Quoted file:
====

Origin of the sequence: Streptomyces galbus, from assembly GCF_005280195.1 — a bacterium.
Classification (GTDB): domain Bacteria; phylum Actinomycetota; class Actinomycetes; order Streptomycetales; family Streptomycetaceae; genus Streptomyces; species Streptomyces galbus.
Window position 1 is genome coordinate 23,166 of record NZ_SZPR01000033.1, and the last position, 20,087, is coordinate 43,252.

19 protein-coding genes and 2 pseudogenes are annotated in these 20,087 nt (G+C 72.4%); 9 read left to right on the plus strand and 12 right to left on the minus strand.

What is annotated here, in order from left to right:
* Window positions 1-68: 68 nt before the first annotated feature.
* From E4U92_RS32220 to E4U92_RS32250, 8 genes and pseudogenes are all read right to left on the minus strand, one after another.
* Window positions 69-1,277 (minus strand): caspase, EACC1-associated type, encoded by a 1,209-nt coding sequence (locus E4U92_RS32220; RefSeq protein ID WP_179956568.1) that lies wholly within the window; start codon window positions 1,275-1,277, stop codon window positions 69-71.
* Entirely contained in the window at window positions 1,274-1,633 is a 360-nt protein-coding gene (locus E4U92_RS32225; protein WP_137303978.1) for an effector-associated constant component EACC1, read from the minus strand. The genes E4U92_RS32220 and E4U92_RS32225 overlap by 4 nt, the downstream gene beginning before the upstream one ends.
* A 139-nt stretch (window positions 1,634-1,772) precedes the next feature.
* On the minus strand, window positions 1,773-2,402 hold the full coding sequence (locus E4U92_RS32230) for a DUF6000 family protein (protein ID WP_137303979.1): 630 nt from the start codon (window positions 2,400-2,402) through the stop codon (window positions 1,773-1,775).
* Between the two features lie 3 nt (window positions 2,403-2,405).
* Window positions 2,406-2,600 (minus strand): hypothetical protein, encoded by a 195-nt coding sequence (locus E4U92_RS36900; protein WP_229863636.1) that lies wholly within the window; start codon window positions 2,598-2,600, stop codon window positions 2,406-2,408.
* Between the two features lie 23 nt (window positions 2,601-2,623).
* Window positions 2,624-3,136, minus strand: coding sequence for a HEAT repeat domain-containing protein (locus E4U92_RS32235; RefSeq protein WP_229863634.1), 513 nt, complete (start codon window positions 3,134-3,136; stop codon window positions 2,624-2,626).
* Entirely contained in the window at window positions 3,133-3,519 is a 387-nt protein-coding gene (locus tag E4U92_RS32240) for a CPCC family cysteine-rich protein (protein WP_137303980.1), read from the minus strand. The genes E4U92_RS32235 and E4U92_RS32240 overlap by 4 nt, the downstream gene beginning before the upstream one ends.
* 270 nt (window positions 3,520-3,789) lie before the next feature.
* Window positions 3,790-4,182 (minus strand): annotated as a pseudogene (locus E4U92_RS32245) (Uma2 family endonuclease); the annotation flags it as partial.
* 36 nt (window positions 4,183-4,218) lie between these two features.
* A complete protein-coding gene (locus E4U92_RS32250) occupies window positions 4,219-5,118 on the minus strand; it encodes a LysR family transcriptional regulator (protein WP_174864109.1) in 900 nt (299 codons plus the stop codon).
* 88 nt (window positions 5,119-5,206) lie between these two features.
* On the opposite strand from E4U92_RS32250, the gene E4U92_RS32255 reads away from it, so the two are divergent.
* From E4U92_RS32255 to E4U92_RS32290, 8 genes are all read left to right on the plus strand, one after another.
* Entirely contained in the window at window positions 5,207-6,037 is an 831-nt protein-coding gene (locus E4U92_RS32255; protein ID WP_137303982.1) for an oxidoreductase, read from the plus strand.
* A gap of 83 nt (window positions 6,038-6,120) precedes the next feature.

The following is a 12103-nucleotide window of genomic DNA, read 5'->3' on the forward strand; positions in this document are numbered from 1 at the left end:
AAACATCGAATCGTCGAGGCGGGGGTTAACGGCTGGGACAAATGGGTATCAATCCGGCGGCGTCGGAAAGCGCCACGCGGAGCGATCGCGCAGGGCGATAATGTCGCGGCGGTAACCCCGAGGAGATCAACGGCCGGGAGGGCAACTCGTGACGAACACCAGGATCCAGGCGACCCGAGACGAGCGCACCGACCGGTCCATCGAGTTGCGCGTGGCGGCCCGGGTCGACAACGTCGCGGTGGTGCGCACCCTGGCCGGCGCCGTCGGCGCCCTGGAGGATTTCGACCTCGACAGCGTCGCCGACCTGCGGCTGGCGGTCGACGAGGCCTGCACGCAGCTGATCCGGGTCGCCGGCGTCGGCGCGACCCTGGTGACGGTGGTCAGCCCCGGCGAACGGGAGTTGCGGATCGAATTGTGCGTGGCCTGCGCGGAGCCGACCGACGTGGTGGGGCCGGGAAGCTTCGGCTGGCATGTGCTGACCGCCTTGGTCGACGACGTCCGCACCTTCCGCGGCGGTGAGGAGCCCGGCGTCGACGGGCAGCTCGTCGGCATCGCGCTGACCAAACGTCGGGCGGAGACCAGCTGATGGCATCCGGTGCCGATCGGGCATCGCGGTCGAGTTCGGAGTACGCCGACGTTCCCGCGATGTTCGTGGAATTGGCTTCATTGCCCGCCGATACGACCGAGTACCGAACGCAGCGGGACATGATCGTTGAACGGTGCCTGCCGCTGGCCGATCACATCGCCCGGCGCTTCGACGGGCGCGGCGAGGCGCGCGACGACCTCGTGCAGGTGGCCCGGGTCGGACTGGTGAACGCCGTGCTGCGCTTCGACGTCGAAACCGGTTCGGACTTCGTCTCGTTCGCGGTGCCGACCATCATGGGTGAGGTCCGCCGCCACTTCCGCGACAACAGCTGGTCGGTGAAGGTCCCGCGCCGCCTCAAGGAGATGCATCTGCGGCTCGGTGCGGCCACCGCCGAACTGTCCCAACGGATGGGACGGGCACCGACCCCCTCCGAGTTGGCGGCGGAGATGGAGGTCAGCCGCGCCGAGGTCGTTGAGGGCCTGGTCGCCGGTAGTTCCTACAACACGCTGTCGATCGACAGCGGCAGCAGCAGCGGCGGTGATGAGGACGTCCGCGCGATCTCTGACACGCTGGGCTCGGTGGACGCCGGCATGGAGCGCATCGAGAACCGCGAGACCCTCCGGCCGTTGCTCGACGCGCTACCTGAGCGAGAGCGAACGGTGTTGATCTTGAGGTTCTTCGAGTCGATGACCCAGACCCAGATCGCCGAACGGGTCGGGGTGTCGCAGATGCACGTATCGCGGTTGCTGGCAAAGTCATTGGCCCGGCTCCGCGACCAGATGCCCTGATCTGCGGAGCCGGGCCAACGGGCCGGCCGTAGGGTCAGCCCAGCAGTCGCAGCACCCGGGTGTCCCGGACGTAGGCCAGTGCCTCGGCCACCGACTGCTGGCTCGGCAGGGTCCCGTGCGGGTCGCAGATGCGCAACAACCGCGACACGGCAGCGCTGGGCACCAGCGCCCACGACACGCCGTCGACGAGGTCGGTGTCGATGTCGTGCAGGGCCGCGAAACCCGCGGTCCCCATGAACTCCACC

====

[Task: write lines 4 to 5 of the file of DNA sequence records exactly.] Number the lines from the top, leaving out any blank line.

19 protein-coding genes and 2 pseudogenes are annotated in these 20,087 nt (G+C 72.4%); 9 read left to right on the plus strand and 12 right to left on the minus strand.

What is annotated here, in order from left to right: